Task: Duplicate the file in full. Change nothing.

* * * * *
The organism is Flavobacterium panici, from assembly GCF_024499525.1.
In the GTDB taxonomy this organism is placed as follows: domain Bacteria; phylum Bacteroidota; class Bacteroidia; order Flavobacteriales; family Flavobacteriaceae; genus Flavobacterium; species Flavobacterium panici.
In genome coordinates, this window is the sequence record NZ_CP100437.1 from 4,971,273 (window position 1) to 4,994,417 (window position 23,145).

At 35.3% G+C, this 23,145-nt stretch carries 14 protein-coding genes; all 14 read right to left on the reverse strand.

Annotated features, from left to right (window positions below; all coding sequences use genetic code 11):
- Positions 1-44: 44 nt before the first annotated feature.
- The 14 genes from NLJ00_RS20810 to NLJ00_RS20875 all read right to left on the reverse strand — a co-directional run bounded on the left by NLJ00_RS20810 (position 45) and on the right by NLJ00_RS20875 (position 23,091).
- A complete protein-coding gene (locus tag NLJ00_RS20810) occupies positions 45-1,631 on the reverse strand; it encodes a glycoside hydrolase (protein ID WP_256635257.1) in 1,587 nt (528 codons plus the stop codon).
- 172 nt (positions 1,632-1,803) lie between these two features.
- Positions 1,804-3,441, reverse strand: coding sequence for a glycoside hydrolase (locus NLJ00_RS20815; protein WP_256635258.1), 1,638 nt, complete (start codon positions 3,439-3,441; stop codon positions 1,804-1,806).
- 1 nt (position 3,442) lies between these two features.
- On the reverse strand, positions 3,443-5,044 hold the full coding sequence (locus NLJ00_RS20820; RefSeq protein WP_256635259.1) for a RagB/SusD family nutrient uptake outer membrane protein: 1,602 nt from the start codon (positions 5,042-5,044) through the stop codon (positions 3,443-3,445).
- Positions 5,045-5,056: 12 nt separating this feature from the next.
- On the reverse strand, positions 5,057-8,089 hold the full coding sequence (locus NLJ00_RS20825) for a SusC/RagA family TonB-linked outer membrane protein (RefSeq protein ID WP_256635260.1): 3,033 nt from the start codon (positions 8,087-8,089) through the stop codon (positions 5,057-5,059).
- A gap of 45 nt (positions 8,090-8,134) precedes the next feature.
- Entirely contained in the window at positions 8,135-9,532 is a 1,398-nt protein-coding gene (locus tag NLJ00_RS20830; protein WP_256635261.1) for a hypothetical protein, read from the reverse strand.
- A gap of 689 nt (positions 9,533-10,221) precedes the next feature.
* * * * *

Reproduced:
The organism is Flavobacterium panici, from assembly GCF_024499525.1.
In the GTDB taxonomy this organism is placed as follows: domain Bacteria; phylum Bacteroidota; class Bacteroidia; order Flavobacteriales; family Flavobacteriaceae; genus Flavobacterium; species Flavobacterium panici.
In genome coordinates, this window is the sequence record NZ_CP100437.1 from 4,971,273 (window position 1) to 4,994,417 (window position 23,145).

At 35.3% G+C, this 23,145-nt stretch carries 14 protein-coding genes; all 14 read right to left on the reverse strand.

Annotated features, from left to right (window positions below; all coding sequences use genetic code 11):
- Positions 1-44: 44 nt before the first annotated feature.
- The 14 genes from NLJ00_RS20810 to NLJ00_RS20875 all read right to left on the reverse strand — a co-directional run bounded on the left by NLJ00_RS20810 (position 45) and on the right by NLJ00_RS20875 (position 23,091).
- A complete protein-coding gene (locus tag NLJ00_RS20810) occupies positions 45-1,631 on the reverse strand; it encodes a glycoside hydrolase (protein ID WP_256635257.1) in 1,587 nt (528 codons plus the stop codon).
- 172 nt (positions 1,632-1,803) lie between these two features.
- Positions 1,804-3,441, reverse strand: coding sequence for a glycoside hydrolase (locus NLJ00_RS20815; protein WP_256635258.1), 1,638 nt, complete (start codon positions 3,439-3,441; stop codon positions 1,804-1,806).
- 1 nt (position 3,442) lies between these two features.
- On the reverse strand, positions 3,443-5,044 hold the full coding sequence (locus NLJ00_RS20820; RefSeq protein WP_256635259.1) for a RagB/SusD family nutrient uptake outer membrane protein: 1,602 nt from the start codon (positions 5,042-5,044) through the stop codon (positions 3,443-3,445).
- Positions 5,045-5,056: 12 nt separating this feature from the next.
- On the reverse strand, positions 5,057-8,089 hold the full coding sequence (locus NLJ00_RS20825) for a SusC/RagA family TonB-linked outer membrane protein (RefSeq protein ID WP_256635260.1): 3,033 nt from the start codon (positions 8,087-8,089) through the stop codon (positions 5,057-5,059).
- A gap of 45 nt (positions 8,090-8,134) precedes the next feature.
- Entirely contained in the window at positions 8,135-9,532 is a 1,398-nt protein-coding gene (locus tag NLJ00_RS20830; protein WP_256635261.1) for a hypothetical protein, read from the reverse strand.
- A gap of 689 nt (positions 9,533-10,221) precedes the next feature.